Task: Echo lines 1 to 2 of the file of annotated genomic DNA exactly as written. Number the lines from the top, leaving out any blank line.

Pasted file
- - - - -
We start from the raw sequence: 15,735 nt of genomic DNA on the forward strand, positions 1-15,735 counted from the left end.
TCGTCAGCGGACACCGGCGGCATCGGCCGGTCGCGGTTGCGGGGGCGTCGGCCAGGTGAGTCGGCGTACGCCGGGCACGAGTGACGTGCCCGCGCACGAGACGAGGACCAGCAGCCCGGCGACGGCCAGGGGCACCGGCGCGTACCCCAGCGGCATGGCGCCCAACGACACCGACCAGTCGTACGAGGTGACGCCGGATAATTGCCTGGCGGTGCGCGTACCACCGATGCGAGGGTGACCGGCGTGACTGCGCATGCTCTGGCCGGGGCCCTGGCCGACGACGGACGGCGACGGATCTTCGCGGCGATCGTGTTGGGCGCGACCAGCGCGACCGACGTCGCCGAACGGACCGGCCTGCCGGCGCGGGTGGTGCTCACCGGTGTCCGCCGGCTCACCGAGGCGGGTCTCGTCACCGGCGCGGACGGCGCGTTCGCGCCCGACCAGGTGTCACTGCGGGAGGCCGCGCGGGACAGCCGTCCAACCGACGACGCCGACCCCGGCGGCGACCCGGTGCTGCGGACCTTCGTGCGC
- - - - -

We start from the raw sequence: 15,735 nt of genomic DNA on the forward strand, positions 1-15,735 counted from the left end.
TCGTCAGCGGACACCGGCGGCATCGGCCGGTCGCGGTTGCGGGGGCGTCGGCCAGGTGAGTCGGCGTACGCCGGGCACGAGTGACGTGCCCGCGCACGAGACGAGGACCAGCAGCCCGGCGACGGCCAGGGGCACCGGCGCGTACCCCAGCGGCATGGCGCCCAACGACACCGACCAGTCGTACGAGGTGACGCCGGATAATTGCCTGGCGGTGCGCGTACCACCGATGCGAGGGTGACCGGCGTGACTGCGCATGCTCTGGCCGGGGCCCTGGCCGACGACGGACGGCGACGGATCTTCGCGGCGATCGTGTTGGGCGCGACCAGCGCGACCGACGTCGCCGAACGGACCGGCCTGCCGGCGCGGGTGGTGCTCACCGGTGTCCGCCGGCTCACCGAGGCGGGTCTCGTCACCGGCGCGGACGGCGCGTTCGCGCCCGACCAGGTGTCACTGCGGGAGGCCGCGCGGGACAGCCGTCCAACCGACGACGCCGACCCCGGCGGCGACCCGGTGCTGCGGACCTTCGTGCGC